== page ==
There has been a great deal of talk recently in the media and between parents
and professionals about possible upcoming changes in the way autism spectrum
disorders (ASDs) are classified. the fear expressed by parents concerns whether
their child will no longer meet criteria for the diagnosis and consequently be
unable to receive necessary services. Much of this talk has arisen over the
public comments concerning the fifth edition of the Diagnostic and Statistical
Manual of Mental Disorders (DSM-5) that is due out by summer 2013.
The upcoming changes are based on new knowledge and understanding about ASDs. As all parents of a child with an ASD know there have been major advances in areas
of brain research, genetics and the general understanding of child development
and child behavior. The aim is to use this information to make the field of ASD more understandable and to make the core concepts that identify a child as having an ASD clearer.
Numerous clinicians, professionals and advocates have been involved in this process and at the present time field studies are being conducted to test the proposed new diagnostic criteria. The concern is being raised that a more stringent diagnostic set of standards could alter the composition of children diagnosed with an autism spectrum. The aim is to have a set of criteria that does not exclude a child who has an ASD but does not include children who do not have an ASD.
The greatest fear of any parent is that their child will not meet service eligibility criteria and necessary and successful services will stop. An additional concern about the financial cost of care and services presently covered by medical assistance through the medical loophole program due the diagnosis of autism accentuates this fear and concern.
Although there have been some reports of children with high functioning autism spectrums who would be excluded from the “new diagnosis” information is still limited. Most of the children who failed to meet the proposed criteria failed because they did not meet the social communication criterion or the restricted or repetitive behavior criterion. Children in the previous categories of Asperger’s disorder and PDD (NOS) were at greatest risk for not meeting the proposed DSM-5 criteria. An extensive review is now underway to determine the statistical and real life service eligibility implications of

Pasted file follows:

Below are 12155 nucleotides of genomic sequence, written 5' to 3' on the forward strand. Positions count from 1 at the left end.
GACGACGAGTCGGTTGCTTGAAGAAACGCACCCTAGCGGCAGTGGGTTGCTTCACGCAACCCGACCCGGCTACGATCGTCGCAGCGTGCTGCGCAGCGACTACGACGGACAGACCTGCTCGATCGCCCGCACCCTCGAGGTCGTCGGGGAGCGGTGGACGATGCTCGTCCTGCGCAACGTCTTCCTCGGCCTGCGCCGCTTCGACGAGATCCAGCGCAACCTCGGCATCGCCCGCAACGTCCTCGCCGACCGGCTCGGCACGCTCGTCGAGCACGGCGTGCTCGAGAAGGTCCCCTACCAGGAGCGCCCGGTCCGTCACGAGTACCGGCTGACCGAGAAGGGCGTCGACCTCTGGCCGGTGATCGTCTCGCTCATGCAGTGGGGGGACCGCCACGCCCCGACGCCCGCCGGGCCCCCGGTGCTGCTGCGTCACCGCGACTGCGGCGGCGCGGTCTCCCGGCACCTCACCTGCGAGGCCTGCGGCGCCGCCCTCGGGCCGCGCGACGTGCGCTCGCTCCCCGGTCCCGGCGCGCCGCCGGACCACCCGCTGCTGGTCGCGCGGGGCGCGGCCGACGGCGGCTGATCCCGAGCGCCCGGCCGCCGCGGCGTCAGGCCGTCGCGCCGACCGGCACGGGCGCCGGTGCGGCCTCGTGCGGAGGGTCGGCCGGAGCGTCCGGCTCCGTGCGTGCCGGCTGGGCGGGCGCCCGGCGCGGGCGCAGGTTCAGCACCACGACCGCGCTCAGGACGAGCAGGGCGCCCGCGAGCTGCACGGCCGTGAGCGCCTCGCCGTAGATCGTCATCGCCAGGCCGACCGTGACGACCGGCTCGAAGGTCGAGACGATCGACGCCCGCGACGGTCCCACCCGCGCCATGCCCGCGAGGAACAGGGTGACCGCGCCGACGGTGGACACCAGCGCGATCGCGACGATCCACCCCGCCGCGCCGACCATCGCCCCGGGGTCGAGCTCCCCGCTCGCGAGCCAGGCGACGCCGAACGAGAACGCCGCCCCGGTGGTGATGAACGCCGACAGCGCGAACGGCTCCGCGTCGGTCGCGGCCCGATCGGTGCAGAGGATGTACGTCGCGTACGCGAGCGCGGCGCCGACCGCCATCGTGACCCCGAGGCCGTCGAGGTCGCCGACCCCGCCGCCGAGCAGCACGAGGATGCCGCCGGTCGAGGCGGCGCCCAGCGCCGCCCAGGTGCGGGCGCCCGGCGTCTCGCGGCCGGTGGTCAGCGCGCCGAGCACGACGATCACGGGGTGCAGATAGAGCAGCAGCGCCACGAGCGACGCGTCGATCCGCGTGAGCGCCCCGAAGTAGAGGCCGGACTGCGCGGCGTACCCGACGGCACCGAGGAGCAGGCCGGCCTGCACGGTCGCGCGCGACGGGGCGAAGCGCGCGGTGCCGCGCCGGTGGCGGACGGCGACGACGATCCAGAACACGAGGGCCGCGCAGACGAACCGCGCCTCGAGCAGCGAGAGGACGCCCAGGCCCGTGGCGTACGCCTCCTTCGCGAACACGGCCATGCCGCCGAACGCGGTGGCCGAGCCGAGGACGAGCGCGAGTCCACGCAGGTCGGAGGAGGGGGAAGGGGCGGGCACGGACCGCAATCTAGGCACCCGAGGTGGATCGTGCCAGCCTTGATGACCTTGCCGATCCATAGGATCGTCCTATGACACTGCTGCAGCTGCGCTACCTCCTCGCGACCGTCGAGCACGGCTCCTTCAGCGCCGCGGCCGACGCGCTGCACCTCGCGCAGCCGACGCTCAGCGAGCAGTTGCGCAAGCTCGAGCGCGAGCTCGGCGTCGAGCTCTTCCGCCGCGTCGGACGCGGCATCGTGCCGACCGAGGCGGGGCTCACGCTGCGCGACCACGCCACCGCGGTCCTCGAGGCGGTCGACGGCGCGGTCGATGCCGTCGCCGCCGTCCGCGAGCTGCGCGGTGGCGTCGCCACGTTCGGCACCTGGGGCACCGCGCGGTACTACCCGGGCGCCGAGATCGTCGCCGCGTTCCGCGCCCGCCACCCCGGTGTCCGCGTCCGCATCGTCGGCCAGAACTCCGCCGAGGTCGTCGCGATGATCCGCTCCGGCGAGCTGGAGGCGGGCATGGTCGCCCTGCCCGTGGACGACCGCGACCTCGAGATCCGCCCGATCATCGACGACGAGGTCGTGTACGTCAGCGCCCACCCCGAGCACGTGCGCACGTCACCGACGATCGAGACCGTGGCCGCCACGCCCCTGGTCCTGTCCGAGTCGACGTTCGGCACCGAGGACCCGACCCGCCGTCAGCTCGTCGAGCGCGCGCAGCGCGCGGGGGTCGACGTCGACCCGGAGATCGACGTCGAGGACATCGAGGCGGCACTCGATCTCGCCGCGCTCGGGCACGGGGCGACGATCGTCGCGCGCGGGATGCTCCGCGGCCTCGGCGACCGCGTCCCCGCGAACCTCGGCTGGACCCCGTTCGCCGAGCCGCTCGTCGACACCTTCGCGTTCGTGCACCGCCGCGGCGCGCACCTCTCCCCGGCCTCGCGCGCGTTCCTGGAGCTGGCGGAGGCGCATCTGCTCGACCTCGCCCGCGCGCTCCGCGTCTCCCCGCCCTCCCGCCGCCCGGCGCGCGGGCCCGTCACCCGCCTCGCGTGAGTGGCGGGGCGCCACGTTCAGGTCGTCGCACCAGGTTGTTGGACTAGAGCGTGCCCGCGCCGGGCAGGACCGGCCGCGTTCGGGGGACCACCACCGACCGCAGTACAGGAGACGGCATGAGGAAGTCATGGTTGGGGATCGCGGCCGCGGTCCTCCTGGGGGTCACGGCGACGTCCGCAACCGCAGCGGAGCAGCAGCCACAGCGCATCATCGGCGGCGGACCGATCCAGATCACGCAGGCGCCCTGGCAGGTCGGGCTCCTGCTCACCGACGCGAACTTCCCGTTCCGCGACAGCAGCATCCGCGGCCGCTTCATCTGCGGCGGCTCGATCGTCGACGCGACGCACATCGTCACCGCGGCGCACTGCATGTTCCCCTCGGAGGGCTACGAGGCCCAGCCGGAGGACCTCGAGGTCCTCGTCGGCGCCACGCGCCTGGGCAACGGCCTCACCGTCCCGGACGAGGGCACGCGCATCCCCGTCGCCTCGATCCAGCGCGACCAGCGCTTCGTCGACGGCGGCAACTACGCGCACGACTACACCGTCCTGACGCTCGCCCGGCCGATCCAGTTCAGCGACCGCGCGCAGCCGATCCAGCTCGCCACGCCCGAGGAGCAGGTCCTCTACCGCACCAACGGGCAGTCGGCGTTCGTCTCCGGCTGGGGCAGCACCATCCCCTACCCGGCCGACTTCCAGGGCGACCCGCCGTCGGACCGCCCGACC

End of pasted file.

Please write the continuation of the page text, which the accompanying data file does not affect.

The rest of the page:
the proposed criteria changes.
As a parent you must not rush to judgement. The existing criteria are behind the times. They are inexact and lack a dimensional understanding of the autism spectrum diagnosis. Change is needed. The new criteria must not, however, exclude high functioning children and adults who do not have the behaviors that are typically seen in those children with ASDs who have a low IQ. These behaviors include: stereotyped or repetitive speech, motor movements or repetitive use of objects (sterotypies); excessive
adherence to routines, ritualized patterns of verbal or non-verbal behavior or excessive resistance to change; highly restricted, fixated interests; and increased or decreased reactivity to sensory input or unusual interest in sensory aspects of the environment.
Those writing the new criteria understand the importance of autistic type social-communication impairments. It is these impairments that lead to the greatest social, emotional and educational problems encountered by individuals with ASDs as they age. The effects of these deficits on relationship building and the ability to find successful satisfying long term employment cannot be overstated. Due to the importance of these core deficits parents should be encouraged that their child who has deficits in these
areas and not other associated areas would still be able to maintain the diagnosis of ASD.
As with all matters, patience is the key. Those working on this endeavor are committed to providing your child the best care possible. The public outcry has been heard. The criteria have not been finalized. New studies and reports will be presented as they become available. Please stay tuned.